Dermatology

Anthrax (Cutaneous Anthrax)

Anthrax (Cutaneous Anthrax, ICD-9 code 022.0)

Are You Confident of the Diagnosis?

There are three types of anthrax: pulmonary, gastrointestinal, and cutaneous. Cutaneous anthrax occurs when spores enter a cut or break in the skin. Symptoms usually occur within seven days. Initial symptoms of cutaneous anthrax may include "flu-like" symptoms, such as a low-grade fever and general fatigue. Lymph nodes may swell. A boil-like lesion that eventually develops an ulcer with a black center will form on the skin. If symptoms do not develop within 2 weeks of exposure, there is only a remote chance of developing cutaneous anthrax disease.

Anthrax infrequently affects humans. However, the 2001 terrorist dissemination of anthrax in powder form throughout the United States mail increased attention to this disease. This attack resulted in disease in over 20 individuals, and resulted in several deaths.

In 2001, the American Academy of Dermatology developed a Cutaneous Anthrax Management Algorithm. For suspicious lesions, the following observations were made:

  1. The highest suspicion should be given to those lesions where the patient had a known or highly suspected exposure to anthrax. However, as some of the recent cases have demonstrated, no known exposure had occurred when the patients presented for care.

  2. After an incubation period of approximately 7 days (range = 1 to 12 days), cutaneous anthrax begins as a papule, usually on an exposed area, such as the head, neck, or an upper extremity. The papule may resemble an insect or spider bite and may itch.

  3. The papule enlarges and develops a central vesicle or bulla with surrounding brawny, non-pitting edema.

  4. The central vesicle becomes hemorrhagic, depressed, and necrotic, and it may become surrounded by satellite vesicles.

  5. A central black eschar forms, and the surrounding erythema and edema increase. The necrotic ulcer is usually painless, which is an important differentiating feature from a brown recluse spider bite.

  6. Pustules are rarely present in anthrax lesions, and a primary pustular lesion is unlikely to be cutaneous anthrax. Primary lesions presenting as cloudy vesicles may occur.

  7. Lesions progress from papule to vesicle to ulcer to eschar with or without antibiotic therapy as the progression is based on toxin production.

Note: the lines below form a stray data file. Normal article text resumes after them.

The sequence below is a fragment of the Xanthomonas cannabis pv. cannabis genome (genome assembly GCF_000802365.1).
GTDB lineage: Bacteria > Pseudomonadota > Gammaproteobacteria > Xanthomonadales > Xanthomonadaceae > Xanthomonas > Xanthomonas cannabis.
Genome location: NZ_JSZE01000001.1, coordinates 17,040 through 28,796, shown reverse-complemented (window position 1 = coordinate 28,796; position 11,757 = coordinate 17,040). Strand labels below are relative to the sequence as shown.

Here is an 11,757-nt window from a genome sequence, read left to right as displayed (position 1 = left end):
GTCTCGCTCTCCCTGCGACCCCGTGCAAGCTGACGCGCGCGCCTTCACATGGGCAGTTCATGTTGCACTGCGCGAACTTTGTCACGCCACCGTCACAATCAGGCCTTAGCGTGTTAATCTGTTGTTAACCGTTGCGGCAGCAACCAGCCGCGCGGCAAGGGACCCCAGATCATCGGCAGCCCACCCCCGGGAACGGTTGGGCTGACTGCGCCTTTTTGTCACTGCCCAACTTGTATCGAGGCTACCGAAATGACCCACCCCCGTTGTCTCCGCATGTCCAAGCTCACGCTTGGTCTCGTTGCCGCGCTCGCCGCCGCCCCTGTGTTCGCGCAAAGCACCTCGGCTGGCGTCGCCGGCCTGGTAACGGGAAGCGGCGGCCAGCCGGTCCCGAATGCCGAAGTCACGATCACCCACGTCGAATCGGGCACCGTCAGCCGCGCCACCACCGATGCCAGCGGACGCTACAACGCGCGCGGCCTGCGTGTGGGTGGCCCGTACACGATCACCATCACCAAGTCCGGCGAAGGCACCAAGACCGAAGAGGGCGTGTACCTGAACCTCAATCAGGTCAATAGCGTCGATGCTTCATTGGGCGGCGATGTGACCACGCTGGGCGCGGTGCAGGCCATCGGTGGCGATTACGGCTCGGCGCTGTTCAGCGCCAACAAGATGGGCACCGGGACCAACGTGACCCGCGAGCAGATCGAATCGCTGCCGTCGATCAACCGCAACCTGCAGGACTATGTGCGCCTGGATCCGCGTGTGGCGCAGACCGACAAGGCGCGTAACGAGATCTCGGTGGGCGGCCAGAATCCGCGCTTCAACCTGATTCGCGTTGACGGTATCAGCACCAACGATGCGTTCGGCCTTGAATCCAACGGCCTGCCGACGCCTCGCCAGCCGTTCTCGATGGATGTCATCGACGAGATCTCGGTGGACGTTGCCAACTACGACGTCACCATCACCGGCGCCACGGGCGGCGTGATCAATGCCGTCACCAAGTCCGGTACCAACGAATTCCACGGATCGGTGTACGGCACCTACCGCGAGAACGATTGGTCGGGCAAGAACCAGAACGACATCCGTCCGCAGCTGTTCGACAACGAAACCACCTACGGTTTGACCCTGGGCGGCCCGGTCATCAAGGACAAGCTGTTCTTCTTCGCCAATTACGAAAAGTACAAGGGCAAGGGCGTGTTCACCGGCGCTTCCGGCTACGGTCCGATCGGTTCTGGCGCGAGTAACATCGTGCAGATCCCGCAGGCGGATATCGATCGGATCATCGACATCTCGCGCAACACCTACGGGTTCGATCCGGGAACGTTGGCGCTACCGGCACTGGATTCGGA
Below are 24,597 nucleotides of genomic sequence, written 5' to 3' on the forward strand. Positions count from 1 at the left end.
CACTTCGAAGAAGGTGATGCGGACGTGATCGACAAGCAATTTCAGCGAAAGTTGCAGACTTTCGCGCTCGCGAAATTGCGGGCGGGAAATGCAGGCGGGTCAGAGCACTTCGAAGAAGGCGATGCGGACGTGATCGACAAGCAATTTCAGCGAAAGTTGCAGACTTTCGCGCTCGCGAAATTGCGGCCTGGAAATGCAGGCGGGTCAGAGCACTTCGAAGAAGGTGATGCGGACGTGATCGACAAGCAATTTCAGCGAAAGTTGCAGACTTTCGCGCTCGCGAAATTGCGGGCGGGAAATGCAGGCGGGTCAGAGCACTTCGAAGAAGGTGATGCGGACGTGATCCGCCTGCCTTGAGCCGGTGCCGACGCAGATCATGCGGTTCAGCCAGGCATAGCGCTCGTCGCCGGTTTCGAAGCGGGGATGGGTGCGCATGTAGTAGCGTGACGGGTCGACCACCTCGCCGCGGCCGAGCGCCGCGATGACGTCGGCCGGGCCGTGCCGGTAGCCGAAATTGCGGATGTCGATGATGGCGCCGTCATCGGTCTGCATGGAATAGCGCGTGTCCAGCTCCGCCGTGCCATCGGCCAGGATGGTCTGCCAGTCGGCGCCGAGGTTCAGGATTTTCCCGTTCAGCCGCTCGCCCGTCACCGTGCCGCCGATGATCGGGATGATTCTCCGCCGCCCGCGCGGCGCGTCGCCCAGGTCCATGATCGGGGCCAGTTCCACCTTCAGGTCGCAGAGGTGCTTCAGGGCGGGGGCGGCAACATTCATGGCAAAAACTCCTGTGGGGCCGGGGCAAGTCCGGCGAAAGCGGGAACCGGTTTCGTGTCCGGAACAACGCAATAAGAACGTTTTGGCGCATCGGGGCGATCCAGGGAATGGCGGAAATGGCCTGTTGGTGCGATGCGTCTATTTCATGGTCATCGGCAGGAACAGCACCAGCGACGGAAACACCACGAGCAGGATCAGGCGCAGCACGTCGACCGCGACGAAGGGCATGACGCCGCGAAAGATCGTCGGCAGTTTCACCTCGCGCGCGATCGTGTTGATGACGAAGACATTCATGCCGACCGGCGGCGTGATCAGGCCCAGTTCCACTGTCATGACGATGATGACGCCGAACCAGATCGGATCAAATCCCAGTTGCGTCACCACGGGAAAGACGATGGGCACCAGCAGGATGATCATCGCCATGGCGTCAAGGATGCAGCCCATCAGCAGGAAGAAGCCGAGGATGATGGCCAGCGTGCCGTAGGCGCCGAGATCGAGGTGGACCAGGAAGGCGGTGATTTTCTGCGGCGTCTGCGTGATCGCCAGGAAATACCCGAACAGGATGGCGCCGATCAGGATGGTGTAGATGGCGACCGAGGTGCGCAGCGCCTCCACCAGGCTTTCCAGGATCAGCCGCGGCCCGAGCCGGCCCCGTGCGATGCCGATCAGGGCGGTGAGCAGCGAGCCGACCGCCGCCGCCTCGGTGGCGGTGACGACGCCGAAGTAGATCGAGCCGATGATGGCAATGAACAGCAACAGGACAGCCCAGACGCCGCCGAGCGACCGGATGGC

8. Lesions may be solitary or multiple, and if multiple, they are usually found on the same part of the body.

  9. Tender regional lymphadenopathy, fatigue, fever, and/or chills may accompany cutaneous findings (ulceroglandular disease).

Diagnosis confirmation

The differential diagnosis of cutaneous anthrax includes many entities. These include insect bite, brown recluse spider bite, ecthyma, orf, ecthyma gangrenosum, bubonic plague, lymphocutaneous tularemia, primary syphilis, and other conditions with an eschar or an ulceroglandular combination.

In evaluating the differential diagnosis, the following considerations can be noted. Patients with plague have painful adenopathy, usually in the groin or axilla. No ulcer is present, and the ulcer edema and eschar found in anthrax are also not present. Anthrax can be distinguished from orf, since there is no edema in this viral infection. Ulceroglandular tularemia is characterized by purple ulcerative lesions that are painful, not pruritic, and not surrounded by a gelatinous edematous halo. Ecthyma gangrenosum occurs in patients with neutropenia and Pseudomonas aeruginosa bacteremia. The chancre of primary syphilis may also be considered in the differential with cutaneous anthrax. The chancre of primary syphilis is painless, as is the lesion of cutaneous anthrax, but the syphilitic chancre is not pruritic and is not surrounded by an edematous halo.

Culture, gram stain, and tissue biopsy may be used to make the diagnosis of cutaneous anthrax.

Who is at Risk for Developing this Disease?

Anthrax is uncommon in Western Europe. However, the condition is not uncommon in the following regions: the Middle East, the Indian subcontinent, Africa, Asia, and Latin America. Therefore travelers to these areas are at increased risk.